The 2020 grading fiasco: an inevitable disaster?

Written by Aidan; Aidan is available for private tutoring in IB®, A Level, and MYP Mathematics

Like many countries, the UK has just gone through a particularly turbulent time in terms of the awarding of grades to school leavers. For A-levels and GCSEs, teachers were asked to rank their students in order of ability – a very difficult task. Naturally, it led to some students feeling pleased and some feeling disappointed – as would a normal year of exams. But randomness means that grades – whether awarded by exams or by teachers – are limited as an indicator of underlying ability, and neither system will provide a perfect assessment of a group of students. This blog post examines why inherent randomness interferes with accurate predictions, using coin tosses to demonstrate basic statistical analysis.

Imagine I ask you to play a game. The game is very simple: you’re going to flip a coin, and if it shows heads then you win and if it shows tails then you don’t.

You get to choose which coin to flip from a selection of coins. They are all different, and ALL of them are biased, but you can’t tell from looking at them how biased, or whether they are biased in your favour or not. All that you really know is that some coins will be better for you and some will be worse. You want to pick the coin that will be best for you.

There are lots of situations in real life that reflect this: imagine that you have to choose between different options on a menu. You can’t guarantee that a particular dish will satisfy you based on what you see on the menu but some dishes are more likely to satisfy you than others. Similarly, when employers are trying to recruit new staff, they want to maximise their chances of recruiting someone who will prove to be good at the job. In each case, there is a need to make a judgment about the underlying quality of something based on limited information.

In our situation with the coins, we will imagine the biased coins are analogous to students. A coin that is biased very strongly in favour of heads is like a strong student – you might call this coin “A grade”. Alternatively, a coin that is biased less strongly in favour of heads is a weaker student –this is your “B grade” coin – and so on. Your goal is to make sure that you work out which coin (or student) is the “best”, that is, will display the most favourable outcomes on the exam.

In order to evaluate the coins, you might run some experiments on the coins to choose which coin is the best for you to use. For example, you might flip every coin 50 times and then choose the coin with the best track record.

This graph shows the result of doing just that sort of experiment using one of our biased coins:

In our experiment, we completed 50 trials. Notice how the blue line rises irregularly. This is because every flip of the coin is a random event, independent of the flips that precede it.

You might think – because the coin came up heads on 36 out of 50 experiments – that the chance of this particular coin showing heads is about 72%. But will it still come up heads 72% of the time if we repeat the experiment?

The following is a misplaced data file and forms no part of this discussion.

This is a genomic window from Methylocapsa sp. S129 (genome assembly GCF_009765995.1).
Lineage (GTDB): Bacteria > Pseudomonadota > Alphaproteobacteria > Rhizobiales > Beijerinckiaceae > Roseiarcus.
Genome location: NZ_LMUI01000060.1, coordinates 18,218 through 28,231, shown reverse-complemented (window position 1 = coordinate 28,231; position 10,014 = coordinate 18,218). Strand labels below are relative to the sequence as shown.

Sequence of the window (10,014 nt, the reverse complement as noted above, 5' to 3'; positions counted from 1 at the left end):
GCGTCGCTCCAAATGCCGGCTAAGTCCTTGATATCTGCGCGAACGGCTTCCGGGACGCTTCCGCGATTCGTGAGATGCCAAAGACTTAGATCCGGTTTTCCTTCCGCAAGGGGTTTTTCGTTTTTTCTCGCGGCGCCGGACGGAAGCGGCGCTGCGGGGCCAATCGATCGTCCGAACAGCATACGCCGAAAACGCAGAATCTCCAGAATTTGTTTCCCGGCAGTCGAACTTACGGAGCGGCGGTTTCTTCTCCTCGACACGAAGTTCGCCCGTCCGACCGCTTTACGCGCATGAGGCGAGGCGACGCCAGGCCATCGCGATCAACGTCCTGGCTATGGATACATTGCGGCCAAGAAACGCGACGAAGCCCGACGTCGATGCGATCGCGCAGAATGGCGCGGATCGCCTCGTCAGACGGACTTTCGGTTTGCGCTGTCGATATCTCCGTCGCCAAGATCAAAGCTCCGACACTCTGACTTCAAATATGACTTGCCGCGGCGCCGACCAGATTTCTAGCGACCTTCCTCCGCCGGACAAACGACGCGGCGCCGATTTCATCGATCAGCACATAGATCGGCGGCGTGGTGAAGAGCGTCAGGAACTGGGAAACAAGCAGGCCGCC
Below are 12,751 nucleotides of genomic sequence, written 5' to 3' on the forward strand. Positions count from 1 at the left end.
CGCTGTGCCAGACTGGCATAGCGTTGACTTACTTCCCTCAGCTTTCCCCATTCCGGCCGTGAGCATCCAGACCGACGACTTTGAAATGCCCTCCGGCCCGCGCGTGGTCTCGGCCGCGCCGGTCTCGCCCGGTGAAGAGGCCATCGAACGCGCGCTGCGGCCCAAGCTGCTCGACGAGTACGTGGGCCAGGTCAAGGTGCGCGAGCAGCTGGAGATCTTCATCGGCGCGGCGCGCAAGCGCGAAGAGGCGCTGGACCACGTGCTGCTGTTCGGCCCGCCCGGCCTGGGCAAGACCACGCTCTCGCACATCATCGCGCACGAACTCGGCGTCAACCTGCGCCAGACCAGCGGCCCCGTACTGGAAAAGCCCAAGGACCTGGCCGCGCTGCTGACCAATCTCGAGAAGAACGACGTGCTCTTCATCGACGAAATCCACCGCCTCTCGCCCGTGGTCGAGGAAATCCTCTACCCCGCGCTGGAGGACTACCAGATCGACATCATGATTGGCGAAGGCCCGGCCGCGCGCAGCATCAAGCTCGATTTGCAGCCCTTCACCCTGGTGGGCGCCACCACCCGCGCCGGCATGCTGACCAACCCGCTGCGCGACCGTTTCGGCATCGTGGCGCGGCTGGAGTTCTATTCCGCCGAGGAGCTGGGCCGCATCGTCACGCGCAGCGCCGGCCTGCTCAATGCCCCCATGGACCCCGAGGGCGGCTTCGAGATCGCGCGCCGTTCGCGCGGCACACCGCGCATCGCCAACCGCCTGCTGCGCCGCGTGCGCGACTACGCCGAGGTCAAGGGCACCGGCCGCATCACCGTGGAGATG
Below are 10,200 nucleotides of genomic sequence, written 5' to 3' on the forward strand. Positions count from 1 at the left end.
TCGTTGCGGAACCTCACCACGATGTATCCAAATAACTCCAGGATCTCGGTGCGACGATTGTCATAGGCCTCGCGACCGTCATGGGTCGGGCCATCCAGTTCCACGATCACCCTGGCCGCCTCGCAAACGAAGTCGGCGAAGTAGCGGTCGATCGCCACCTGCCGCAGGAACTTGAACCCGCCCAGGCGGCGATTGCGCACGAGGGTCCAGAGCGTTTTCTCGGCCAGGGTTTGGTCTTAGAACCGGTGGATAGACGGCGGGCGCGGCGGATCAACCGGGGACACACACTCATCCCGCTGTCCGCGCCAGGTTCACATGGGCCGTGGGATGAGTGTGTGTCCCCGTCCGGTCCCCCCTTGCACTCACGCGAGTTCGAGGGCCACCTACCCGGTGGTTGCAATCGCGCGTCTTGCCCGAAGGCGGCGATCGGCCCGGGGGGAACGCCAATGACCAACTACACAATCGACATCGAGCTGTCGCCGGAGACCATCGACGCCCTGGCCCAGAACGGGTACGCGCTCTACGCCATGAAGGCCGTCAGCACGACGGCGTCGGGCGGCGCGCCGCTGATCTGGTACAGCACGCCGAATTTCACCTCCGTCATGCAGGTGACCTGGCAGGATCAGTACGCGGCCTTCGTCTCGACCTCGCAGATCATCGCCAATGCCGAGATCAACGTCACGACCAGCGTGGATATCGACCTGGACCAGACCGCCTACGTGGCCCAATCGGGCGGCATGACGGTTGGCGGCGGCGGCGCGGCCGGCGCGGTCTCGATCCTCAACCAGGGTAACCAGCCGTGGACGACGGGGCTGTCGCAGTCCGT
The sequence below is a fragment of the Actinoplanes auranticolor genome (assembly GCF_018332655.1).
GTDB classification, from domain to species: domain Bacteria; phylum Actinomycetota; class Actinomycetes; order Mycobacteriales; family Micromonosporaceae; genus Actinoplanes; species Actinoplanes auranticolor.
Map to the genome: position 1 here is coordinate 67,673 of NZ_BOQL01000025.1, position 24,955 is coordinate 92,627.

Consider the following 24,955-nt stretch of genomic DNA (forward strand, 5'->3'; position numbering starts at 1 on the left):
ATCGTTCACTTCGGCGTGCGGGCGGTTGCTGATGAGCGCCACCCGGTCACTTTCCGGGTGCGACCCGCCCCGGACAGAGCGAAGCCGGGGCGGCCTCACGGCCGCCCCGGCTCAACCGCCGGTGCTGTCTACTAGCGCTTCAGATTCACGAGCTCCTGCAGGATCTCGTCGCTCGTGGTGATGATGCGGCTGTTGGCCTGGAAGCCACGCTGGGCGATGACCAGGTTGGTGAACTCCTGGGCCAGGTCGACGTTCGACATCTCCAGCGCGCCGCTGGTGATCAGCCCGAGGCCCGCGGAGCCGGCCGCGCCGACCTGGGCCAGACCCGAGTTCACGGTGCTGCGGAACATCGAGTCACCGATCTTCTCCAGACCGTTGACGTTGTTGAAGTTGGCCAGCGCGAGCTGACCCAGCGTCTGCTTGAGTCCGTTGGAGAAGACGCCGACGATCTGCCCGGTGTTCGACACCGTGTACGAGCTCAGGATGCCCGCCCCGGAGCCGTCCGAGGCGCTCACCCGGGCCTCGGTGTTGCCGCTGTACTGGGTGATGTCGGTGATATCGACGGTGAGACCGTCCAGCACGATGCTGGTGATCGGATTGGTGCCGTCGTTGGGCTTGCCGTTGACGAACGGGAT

This next graph shows the same thing but with the whole experiment repeated seven times (using the same coin, and including the original results). Notice that because each set of fifty experiments is a collection of random events, the overall outcome is different every time.

If you’ve studied some statistics, you may know that we would say that any coin has a certain probability of showing heads. This is a number between 0 and 1, where 0 represents impossibility and 1 represents certainty. The probability is the proportion of trials which you expect to have a given result. So a probability of 0.6, or 60%, means that I expect 60% of trials to have a certain outcome. Often we consider experimental probability: where, for example, we would say that if something has happened 8 times of 10 in the past, we estimate its probability of happening to be 0.8 or 80%. This is also known as relative frequency. We can plot relative frequency (i.e. the proportion of trials that have had a particular outcome) for the coin flip experiment. You will see that as the number of trials in the experiment increases, the graph starts to settle down a bit.

If I increase the number of trials by an order of magnitude, the graph becomes even more stable:


This stability is due to the law of large numbers. It states that as a sample grows, the mean of the sample gets closer to the mean of the whole population. You can see the law of large numbers demonstrate itself if we next try this over seven experiments with 500 throws, as shown in the graph below.

The important thing to note here, however, is that each of these seven – very large – trials came from the same coin. But even after 500 trials, they don’t settle down to the same point. You might expect, since 500 is a large number, that the relative frequency from each trial would be about the same after this number of coin flips, but (if you have studied the appropriate topics) you can use the Binomial Distribution and the Central Limit Theorem to show that the standard deviation in relative frequencies generated by this sort of experiment using a coin is approximately 2% either side of the true value – i.e. that if the true probability is 0.6, you will get answers between 0.58 and 0.62 in roughly two-thirds of these 500-flip trials. Around one in fifteen 500-flip trials will give you an answer that is wrong by over 4%: i.e. below 56% or above 64%. If your grasp of statistics is strong, the working for this is provided at the bottom of the blog.*